Why and How I got Started with Investing

Why and How I got started with stock investing

 

Beginnings:

 

Ever since I can remember, I enjoyed listening to news radio at a very young age. I first began listening to KGO, News Talk 810. For a time, I was content. However, I would often wake up hearing conversations between the radio jockey and listeners. I soon grew tired of that, and searched for a news radio station that would air only news. Turning the dial, I found KCBS and never looked back.

Along with news, there are other clips of presentations which were very interesting. The weather and traffic, cooking tidbits, the Osgood files, and Andy wood with her space information all helped me to relax my mind and let my brain simply absorb the news coming in.

Another tidbit, twice every hour, was the stock market analysis. Though the information was delivered within a minute, I mostly heard numbers. Then I would here letters along with the numbers moving up or down. Occasionally, I would hear individual companies mentioned and their current state. At around eight years of age, the numbers I heard never meant anything to me. Losses of varying percentage in the SP500 (Standard & Poor’s) 500 and the NASDAQ (National Association of Securities Dealers Automated Quotations) MAINLY aided my sleep. It was not until later on that I learned that those names are one of several stock exchanges.

 

For years this went on. It was not until 2007ish did I really take interest in the stock market. I wanted to learn more about what the numbers meant, why they went up and down, and what is meant when the prices of companies fluctuate in the market.

 

I began to read

 

I wanted to learn why people invested, and what the rewards and pitfalls of investing are. But first, I needed to learn the basics.

 

I began my research at Google. I entered the keywords, “investing for beginners”, and clicked the search button. Thousands of results were returned so I focused on the first 10 results. I naturally ignored the paid ads and scrolled down to the organic results. The first in the list was and still is today, Investopedia. There, my education of investing began.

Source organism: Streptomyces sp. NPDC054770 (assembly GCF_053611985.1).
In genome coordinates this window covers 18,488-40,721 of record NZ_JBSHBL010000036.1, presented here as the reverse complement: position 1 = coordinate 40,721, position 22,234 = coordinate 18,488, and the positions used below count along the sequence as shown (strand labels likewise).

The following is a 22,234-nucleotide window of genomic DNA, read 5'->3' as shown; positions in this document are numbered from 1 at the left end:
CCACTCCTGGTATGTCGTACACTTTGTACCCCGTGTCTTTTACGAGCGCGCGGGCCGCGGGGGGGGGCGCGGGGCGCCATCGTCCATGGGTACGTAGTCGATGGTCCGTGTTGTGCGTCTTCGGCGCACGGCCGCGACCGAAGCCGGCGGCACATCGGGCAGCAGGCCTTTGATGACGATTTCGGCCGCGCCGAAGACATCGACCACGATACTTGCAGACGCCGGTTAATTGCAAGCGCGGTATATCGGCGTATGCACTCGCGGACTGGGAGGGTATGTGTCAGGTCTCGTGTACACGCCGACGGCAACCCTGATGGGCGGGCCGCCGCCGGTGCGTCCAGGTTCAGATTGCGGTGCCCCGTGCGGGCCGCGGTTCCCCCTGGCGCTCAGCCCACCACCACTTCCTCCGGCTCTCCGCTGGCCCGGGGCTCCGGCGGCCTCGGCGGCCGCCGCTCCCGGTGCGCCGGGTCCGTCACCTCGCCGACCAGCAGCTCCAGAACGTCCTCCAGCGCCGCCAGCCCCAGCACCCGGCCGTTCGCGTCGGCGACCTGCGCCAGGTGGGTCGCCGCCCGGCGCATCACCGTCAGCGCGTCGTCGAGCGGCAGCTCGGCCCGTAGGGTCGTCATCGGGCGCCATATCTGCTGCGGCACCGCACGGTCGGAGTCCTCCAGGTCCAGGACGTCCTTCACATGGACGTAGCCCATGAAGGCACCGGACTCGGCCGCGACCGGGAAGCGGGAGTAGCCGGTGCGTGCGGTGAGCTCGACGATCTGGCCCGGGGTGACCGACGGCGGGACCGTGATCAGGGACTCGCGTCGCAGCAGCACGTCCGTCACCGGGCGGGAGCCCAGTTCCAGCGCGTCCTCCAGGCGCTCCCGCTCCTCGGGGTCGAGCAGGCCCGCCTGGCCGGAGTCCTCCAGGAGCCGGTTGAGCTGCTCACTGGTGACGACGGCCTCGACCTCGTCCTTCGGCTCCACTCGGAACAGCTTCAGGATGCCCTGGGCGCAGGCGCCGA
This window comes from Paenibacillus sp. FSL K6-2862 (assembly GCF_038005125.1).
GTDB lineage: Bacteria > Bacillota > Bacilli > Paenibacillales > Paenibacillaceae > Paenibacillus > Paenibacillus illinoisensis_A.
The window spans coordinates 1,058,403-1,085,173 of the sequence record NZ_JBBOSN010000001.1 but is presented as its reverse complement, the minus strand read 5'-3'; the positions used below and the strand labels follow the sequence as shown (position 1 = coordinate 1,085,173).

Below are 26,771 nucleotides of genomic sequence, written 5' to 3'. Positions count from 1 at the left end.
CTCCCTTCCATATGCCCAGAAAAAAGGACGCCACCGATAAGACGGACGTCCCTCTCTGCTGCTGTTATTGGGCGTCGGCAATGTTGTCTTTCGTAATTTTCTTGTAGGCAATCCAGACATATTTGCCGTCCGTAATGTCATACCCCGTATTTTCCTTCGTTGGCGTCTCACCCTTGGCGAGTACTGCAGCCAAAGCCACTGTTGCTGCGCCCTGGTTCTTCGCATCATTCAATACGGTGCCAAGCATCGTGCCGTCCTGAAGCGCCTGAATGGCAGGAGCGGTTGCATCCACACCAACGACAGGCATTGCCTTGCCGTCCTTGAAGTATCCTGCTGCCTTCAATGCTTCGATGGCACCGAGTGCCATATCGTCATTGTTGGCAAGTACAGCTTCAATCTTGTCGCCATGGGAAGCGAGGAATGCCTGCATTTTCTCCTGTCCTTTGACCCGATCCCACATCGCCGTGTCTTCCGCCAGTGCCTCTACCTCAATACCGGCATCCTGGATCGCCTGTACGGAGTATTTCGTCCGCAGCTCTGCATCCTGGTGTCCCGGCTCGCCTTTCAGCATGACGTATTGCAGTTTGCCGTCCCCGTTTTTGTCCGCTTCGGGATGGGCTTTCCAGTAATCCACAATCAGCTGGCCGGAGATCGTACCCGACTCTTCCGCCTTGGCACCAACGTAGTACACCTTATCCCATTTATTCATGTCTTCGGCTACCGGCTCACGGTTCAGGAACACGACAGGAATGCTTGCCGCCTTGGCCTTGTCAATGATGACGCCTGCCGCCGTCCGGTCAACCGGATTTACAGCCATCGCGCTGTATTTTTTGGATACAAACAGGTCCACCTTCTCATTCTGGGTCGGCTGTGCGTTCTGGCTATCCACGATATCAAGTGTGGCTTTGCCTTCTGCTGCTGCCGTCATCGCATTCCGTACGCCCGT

The road of Learning

 

The world of investing opened up before me. I learned the meaning of terms like shares, dividends, and equities. Concepts like passive versus active, what is the market, what are bonds and mutual funds, and what are equities became clearer. I learned how a person gets started with investing, what a person needs to get started, and how the investment is funded. I got answers to questions I did not even know I had. I soon understood that, though investing can be very lucrative, and many do get rich doing so, the wrong approach can easily destroy a person’s finances.

Other questions I received answers to were:

  • What are currencies?
  • What is a bull and bear market?
  • What is a 401k, 403B and, an IRA?
  • What is an option?

 

Learning Expanded

 

I then expanded my search to YouTube, where I found thousands of videos describing and teaching a person how to invest, where to invest, and ways to capitalize on varying states of the market. Then I found “the Rule One Investor”, a book written by a New York best seller, Phil Town. In it, be walks a person through, without complex explanation, how to avoid the pitfalls of getting started with investing. Formerly a river guide for ten years, he was taught by one of his clients how to approach investing and successfully amassed a great sum of wealth using what he learned. Desiring to open the world up to the “little guys”, he wanted to guide others to achieve the same or greater success he was fortunate to have.

After reading the “rule one Investor”, I became a little more confident to doing it on my own. However, I did not take action and begin at that time.

 

 

 

Direct Learning

 

In 2015, while browsing online for additional investing training videos, I stumbled on to Phil Town again. This time, he was offering free training on investing. I initially did not believe, but after signing up for additional information, I learned that the training will be in Georgia and not overshadowed by high pressured selling of upsells and coaching. That was the clincher for me. Many seminars “training” are made up of 60to 80 percent of hype, how much money can be made, and why a person needs to sign up and pay thousands of dollars for their “coaching” sessions.

 

Other than the plane ticket, hotel, and meal costs, the seminar was truly free. Furthermore, Phil Town invited all of us, his students, to his estate in Georgia for a BBQ dinner. The experience was amazing. Three days of training, a free BBQ at his estate, and tons of action packed applicable knowledge, I felt ready to jump in to the world of investing.

 

Screen Reader Accessibility Research

 

I sat on this for about six months before I got started. During that time, I researched for the most affordable and most accessible broker that would work with a screen reader. I learned that tools and charts investors use to assist with the entry and exits of equities will be impractical to be made accessible with today’s availability of technology. Also, the demand for this niche is exceedingly small, so that, though accessibility may be possible, the price of implementation would be prohibitively high. Nevertheless, I eventually got started, and I am enjoying both my wins and losses in the market.